The first two focuses are admittedly pretty standard - of course you want to put your best youngsters in positions to succeed. It is a bit more unorthodox to purposefully target players who are lower ceiling, high floor types, but that's exactly why I think the Jazz should take this approach. While most organizations are obsessed with acquiring a top five player or someone with the potential to be one, great value can be found on quality role players who've slipped through the cracks. This means drafting experienced college players who have lost their new car smell, so less prospects like Thon Maker and more like Patrick McCaw. Don't get me wrong, I like Thon (age ain't nothing but a number!), but there was and still is a much higher chance of him having zero positive impact on a team than someone like McCaw who posted an elite steal rate (6th nationally in steals per game as a sophomore) and solid shooting and assist numbers while playing in a above average conference.
In free agency, this means avoiding bidding wars for middling talent, plus not paying anyone a premium as a bribe to get them to come to Utah. The Jazz should be more active in mid July once some teams have tied up their cap space and bargains can be had amongst the players whose pools of suitors have dried up. Basically, Utah should offer less contracts like Jeff Teague's and more like the one Sam Presti and the Thunder inked Patrick Patterson to earlier this summer. With the cap expected to increase only moderately over the next few years, it should be much easier to start signing players to reasonable deals again.
With our guiding principles now established, it's time to make some moves!
Step 2: Trade Derrick Favors
Derrick Favors has been a really nice player for the Jazz over the past seven seasons since coming over in the Deron Williams trade. He's averaged over 16 and 8 for them twice, and is still only 26 years old. The problem with Favors on the team that we're trying to build is that he's the antithesis of who we want to play next to Gobert. Going back to our plan to play a good shooter next to Rudy, last season Favors reached a career high in the proportion of his shot attempts coming from outside 16 feet, at 22.0%. It's nice to see him try to extend his range, but unfortunately he only shot 33.7% on the long 2s he took and 3/10 from three. The chances of Favors making a drastic improvement here are slim, and with his contract concluding at the end of the year, we may as well get something in return for him instead of letting him walk for nothing.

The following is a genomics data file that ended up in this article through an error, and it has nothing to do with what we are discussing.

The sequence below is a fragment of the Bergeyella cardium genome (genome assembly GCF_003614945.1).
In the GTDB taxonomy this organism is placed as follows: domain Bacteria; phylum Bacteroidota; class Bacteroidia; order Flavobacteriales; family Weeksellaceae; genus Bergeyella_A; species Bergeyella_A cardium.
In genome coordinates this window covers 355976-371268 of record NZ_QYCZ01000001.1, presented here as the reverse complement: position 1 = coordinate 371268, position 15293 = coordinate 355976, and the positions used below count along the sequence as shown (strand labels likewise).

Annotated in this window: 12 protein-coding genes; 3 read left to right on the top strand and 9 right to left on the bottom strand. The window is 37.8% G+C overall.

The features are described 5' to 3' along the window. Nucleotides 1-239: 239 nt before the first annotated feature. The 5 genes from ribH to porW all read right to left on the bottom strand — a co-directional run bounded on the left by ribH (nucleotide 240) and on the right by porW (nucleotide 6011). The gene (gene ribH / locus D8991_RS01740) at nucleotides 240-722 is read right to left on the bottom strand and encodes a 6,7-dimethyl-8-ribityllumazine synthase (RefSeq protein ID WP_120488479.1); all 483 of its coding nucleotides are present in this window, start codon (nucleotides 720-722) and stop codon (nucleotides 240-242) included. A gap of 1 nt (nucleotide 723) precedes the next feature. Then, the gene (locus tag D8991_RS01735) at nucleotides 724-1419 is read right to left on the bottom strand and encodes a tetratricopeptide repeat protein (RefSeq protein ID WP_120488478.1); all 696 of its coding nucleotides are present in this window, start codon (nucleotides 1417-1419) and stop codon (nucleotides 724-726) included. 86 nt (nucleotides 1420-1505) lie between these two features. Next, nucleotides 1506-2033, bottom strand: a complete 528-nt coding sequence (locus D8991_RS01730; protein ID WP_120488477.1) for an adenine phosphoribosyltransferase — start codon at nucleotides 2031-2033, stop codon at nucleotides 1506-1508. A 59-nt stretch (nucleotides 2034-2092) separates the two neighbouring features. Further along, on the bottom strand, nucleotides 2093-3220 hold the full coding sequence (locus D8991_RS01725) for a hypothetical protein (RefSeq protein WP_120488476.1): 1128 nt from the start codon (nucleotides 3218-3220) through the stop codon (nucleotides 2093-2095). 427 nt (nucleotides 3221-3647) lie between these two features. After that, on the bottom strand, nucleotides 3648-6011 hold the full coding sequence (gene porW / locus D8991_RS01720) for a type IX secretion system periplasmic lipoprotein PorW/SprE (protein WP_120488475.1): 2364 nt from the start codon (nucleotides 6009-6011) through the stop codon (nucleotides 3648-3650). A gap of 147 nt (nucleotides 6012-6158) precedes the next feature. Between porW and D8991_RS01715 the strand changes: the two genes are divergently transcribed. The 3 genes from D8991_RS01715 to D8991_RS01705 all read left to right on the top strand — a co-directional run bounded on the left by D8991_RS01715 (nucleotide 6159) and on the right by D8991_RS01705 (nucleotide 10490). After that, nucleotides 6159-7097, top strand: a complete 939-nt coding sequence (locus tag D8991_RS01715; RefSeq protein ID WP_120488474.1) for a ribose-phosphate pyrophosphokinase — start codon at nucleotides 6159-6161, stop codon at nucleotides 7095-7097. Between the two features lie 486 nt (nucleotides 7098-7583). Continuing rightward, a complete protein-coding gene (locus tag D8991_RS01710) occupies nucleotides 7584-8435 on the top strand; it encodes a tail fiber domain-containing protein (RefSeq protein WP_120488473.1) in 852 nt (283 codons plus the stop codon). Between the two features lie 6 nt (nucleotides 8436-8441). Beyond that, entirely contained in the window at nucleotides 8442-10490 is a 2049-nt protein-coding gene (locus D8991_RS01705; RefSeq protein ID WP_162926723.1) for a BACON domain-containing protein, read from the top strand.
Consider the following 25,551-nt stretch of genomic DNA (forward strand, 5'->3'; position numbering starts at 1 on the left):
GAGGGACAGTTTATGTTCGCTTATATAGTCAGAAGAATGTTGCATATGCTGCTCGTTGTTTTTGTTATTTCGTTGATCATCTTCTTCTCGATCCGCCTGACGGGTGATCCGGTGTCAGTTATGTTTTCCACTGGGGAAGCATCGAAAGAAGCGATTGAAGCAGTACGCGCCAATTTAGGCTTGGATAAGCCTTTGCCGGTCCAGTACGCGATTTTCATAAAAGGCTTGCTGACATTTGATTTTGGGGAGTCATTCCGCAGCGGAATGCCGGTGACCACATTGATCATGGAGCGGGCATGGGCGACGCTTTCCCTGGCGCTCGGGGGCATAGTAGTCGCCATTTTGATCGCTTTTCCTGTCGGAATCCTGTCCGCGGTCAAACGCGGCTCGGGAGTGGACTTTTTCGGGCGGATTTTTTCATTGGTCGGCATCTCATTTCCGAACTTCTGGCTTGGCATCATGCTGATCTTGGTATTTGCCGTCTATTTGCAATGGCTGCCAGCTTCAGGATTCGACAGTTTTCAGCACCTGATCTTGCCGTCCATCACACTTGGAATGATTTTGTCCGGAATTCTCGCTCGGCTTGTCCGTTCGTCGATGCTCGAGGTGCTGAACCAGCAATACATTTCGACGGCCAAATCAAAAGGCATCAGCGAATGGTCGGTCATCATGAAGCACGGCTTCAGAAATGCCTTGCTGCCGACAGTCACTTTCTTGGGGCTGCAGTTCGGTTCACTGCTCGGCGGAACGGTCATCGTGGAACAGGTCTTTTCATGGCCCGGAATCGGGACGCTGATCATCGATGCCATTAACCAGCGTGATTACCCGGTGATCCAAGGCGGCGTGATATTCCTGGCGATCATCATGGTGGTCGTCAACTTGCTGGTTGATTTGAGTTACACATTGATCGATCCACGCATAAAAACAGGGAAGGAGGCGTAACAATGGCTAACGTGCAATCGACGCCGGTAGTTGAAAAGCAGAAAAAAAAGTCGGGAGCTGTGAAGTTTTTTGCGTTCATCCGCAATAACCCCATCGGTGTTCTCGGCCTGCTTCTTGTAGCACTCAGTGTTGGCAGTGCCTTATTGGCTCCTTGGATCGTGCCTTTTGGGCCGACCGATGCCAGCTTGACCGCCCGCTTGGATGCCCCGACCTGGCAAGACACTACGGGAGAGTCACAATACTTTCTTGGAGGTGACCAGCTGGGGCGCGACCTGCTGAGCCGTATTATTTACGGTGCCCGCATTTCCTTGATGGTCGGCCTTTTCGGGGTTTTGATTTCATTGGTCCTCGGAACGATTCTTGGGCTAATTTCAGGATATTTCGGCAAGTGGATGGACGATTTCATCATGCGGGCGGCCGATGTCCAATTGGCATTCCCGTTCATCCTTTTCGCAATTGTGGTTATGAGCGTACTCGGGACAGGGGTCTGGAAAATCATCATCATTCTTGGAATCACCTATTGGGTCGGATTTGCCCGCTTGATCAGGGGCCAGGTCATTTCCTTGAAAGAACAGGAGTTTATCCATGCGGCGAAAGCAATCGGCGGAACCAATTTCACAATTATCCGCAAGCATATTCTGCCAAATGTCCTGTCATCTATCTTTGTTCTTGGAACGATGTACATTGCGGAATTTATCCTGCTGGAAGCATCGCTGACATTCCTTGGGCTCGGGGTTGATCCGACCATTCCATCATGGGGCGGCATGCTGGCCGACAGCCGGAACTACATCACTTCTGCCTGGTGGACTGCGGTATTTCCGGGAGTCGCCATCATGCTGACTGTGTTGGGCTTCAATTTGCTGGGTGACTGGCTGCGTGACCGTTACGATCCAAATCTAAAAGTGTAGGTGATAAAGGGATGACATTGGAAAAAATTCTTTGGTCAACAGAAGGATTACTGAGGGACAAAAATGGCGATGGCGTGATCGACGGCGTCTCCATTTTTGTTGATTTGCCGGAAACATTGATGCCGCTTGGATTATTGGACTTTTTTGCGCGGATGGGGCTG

Favors' trade value rests in the eye of the beholder. It's lower to organizations looking for a long-term roster piece since they'd only have him under control for one season. On the other hand, his value is raised by virtue of being an expiring contract to teams that want to slash salary at the end of the year. He's also a rental option to other teams who are looking to add depth to their big man rotation without clogging their books.
It's a team in the last category that we decide to deal Favors to, sending him to Denver for Darrell Arthur and Monte Morris. Denver does this deal because they need another center to play behind Jokic, they want to win now after adding Paul Millsap, plus Jokic's style is the rare one that Favors can play next to in a dual big look. He fills a need and can play around 28 minutes a night for them in various lineups, while not locking them into a long-term commitment. The Jazz do this deal because they get to roll the dice on a player in Darrell Arthur who may be finally finding his niche in the NBA, having shot 38.5% and 45.3% from three in the past two years. Arthur gets a chance to start with Utah, and if he stays healthy, he'll likely play his way out of accepting his $7.5M player option for the 2018-19 season. In that sense, the trade's a rental for a rental swap, but the Jazz also add depth here by acquiring Monte Morris. We may have been a bit overly ambitious in our ranking and projection of Morris, but he has the look of a steady hand as a backup point guard.